tomandbarbNYCF probably feels that it’s swimming against the tide these days. One of the group’s lobbyists, the Rev. Tom Stiles (that’s him with his wife, Barb), writes on the website that “America is becoming a socialist state.”

He writes:

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Socialism does not work because it provides no real incentive to work hard or produce, because no matter how hard you work, you get no extra pay or reward. People stop exerting themselves and become dependent on the State. Government replaces God.

The Federal government under President Barack Obama has taken over the banking, finance, and auto industries, and is now looking at the environment and health care. Both the President and Congress continue to push our country further in debt in an attempt to buy our way out of the recession.

It won’t work – America needs to come back to God and Biblical principles. But the evidence suggests that we are moving in the opposite direction. American Christians should heed the words spoken to Israel by the prophet Jeremiah, “For my people have committed two evils; they have forsaken me the fountain of living waters, [and] hewed them out cisterns, broken cisterns, that can hold no water” (Jeremiah 2:13).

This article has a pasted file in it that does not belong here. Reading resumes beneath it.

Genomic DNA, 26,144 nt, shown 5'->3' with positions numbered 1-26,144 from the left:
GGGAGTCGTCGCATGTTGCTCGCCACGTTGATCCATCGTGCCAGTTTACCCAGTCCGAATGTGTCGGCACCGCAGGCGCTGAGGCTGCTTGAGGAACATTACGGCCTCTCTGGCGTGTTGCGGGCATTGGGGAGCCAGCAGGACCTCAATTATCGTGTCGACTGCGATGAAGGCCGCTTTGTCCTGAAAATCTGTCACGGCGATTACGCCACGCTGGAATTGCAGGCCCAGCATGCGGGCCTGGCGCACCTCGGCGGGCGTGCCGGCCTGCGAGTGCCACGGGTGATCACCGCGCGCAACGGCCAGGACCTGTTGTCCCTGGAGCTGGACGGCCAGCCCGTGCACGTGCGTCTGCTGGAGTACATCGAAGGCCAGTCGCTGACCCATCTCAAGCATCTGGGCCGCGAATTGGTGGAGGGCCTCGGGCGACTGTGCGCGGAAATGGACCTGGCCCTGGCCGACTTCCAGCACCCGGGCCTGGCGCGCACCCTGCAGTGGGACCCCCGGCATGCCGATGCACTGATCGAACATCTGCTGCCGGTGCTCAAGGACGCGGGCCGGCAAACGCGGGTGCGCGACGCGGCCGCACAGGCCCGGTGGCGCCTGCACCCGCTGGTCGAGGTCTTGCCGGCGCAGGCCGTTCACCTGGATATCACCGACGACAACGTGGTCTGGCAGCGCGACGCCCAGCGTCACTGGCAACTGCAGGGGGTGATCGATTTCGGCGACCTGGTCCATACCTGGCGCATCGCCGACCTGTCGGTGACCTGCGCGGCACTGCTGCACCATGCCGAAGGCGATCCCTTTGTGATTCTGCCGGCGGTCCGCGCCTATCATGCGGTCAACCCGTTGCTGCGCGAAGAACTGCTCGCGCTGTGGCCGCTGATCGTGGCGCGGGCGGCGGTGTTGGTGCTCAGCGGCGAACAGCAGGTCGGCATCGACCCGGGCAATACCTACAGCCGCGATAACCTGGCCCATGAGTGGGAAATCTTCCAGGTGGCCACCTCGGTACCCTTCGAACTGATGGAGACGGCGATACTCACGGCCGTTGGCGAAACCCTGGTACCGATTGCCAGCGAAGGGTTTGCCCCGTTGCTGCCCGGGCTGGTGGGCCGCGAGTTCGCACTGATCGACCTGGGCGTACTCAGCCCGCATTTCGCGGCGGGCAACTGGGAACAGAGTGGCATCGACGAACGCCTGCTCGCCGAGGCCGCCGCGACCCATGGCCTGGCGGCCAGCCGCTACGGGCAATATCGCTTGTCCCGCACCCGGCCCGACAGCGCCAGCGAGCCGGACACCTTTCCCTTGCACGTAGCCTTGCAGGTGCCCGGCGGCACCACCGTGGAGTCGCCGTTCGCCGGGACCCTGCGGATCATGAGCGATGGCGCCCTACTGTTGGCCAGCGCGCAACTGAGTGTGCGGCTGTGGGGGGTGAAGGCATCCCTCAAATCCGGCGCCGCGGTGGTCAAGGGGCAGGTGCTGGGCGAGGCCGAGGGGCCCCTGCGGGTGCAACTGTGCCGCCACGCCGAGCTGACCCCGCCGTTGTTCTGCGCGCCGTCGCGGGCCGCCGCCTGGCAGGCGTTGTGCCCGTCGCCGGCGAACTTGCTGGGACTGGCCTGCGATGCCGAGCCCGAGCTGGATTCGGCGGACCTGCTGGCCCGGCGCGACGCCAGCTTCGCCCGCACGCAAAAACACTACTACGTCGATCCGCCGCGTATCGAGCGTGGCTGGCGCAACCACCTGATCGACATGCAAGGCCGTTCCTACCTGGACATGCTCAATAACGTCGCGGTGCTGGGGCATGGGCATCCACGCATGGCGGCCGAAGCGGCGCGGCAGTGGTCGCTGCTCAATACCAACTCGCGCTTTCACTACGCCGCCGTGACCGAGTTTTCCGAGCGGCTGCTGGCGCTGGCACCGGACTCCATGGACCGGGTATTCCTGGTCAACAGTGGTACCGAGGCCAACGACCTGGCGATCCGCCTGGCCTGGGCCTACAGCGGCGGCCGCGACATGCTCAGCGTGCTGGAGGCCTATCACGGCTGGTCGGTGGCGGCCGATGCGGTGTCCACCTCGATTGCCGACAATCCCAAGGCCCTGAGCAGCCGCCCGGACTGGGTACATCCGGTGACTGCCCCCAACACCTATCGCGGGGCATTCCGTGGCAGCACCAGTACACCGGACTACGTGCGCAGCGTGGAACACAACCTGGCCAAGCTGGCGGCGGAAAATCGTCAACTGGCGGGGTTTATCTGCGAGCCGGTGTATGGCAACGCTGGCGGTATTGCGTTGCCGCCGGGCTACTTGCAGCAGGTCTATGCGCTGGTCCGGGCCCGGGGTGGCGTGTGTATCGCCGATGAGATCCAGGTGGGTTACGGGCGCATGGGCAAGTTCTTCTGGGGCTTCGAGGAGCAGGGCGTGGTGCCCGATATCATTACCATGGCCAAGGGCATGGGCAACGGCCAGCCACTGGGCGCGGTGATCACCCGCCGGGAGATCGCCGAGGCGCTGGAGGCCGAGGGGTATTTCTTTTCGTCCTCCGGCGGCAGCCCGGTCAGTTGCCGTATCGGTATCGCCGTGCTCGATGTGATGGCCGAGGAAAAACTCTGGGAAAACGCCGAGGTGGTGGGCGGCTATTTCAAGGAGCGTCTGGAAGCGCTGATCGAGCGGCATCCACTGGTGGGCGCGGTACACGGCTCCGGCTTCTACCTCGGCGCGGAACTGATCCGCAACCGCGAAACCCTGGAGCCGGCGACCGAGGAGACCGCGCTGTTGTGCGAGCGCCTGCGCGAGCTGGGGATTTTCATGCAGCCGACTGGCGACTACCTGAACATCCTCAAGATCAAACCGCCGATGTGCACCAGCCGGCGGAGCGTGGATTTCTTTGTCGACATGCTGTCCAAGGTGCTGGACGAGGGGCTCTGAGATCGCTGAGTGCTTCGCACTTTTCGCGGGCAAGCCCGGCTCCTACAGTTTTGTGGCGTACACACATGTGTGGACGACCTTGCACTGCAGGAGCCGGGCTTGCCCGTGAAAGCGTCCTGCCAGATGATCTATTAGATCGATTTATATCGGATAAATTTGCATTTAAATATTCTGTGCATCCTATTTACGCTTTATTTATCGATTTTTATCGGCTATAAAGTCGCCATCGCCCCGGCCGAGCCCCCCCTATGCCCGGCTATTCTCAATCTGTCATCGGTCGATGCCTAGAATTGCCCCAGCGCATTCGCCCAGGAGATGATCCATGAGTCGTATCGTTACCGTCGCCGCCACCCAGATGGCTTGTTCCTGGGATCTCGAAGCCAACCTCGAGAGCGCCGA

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NYCF has banquets coming up across New York State, in Painted Post, Buffalo, Rochester, Syracuse, Albany, Oneonta, Binghamton and Long Island.

But none in NYC or the Lower Hudson Valley.

Breaking down the ‘unchurched’

At a time when lots of people are switching religious affiliations, dabbling in more than one tradition, seeking spirituality on the Web and who knows what else, the Barna Group has come up with some new categories for those who don’t attend church regularly.

Barna is an evangelical outfit and they’re basically talking about Protestants, but I think that other religious groups can also relate some of what they’ve come up with.

So here are their new measurements for how people “relate to faith communities:”

tjndc5-5b5elqsivyr4vzfkezi_layout2.jpgUnattached – people who had attended neither a conventional church nor an organic faith community (e.g., house church, simple church, intentional community) during the past year. Some of these people use religious media, but they have had no personal interaction with a regularly-convened faith community. This segment represents one out of every four adults (23%) in America. About one-third of the segment was people who have never attended a church at any time in their life.